How to not be the intolerable politico at Thanksgiving

argument clinicPolitics is one of those topics that everyone says to avoid at Thanksgiving, yet it also seems to be the one that’s always coming up. Multiple groups seem to think that the one time a year many families see each other is also a great time to start bringing up controversial topics and lecturing a captive audience on why your way is superior and anyone who disagrees is a racist, sexist idiot. While some of you can’t help but be That Guy (you know who you are), I’d like to think that most of us would rather stay on speaking terms with our immediate and extended family and continue to receive invites to family gatherings. Here’s a few helpful ideas to keep you from being anything from disinvited to family functions to disinherited.

How to not be the intolerable politico at Thanksgiving
By Jesse Harris

First, know your audience. Odds are good you’ve known your family your whole life. Even if you don’t see them often, you probably already have a pretty good grasp on what they think about issues and what you could say to push their buttons. (Hint: this is not a challenge to do so.) If you don’t feel like you have a good grasp on their opinions, maybe you could go full Sun Tzu read up on them from what you assume to be their point of view.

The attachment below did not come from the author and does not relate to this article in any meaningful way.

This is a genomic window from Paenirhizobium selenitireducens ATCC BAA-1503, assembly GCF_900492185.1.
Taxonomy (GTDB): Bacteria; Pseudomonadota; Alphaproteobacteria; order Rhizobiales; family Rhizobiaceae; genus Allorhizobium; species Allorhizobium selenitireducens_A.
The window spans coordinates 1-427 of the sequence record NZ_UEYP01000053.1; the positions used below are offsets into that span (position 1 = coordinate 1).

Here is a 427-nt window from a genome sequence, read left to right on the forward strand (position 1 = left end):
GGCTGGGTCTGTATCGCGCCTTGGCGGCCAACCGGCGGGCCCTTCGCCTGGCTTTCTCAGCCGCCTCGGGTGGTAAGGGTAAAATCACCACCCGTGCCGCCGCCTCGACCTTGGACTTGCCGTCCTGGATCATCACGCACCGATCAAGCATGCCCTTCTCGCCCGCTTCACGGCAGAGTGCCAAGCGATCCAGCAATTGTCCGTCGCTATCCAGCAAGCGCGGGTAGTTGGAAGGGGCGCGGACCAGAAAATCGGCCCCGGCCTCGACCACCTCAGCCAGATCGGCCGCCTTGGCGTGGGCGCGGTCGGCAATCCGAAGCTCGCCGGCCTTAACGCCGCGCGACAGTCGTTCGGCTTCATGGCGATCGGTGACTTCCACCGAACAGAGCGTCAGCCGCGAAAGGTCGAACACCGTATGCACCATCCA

Next, accept the possibility that you might be wrong. I know, it sounds completely crazy, and odds are good that if you’re reading this site you have some pretty strong and well-established opinions. How do you think any conversation on political topics with your family is likely to go when you start from a position of “everything you know is wrong”? Yeah, about like that.

Finally, try to remember that differing opinions does not bad people make. You’re kind of stuck with the family you have. You’re going to be seeing them at future Thanksgivings, Christmases, Easter dinner, birthdays, weddings, funerals, and so on. Assuming that they’re just awful is going to make every single one of those meetings into a pile of awkward that other people will try to avoid.

If you can’t just avoid politics, you can avoid being a jerk about it. Once you’ve mastered that with your family, you might even try it with others. It just might work out for you.

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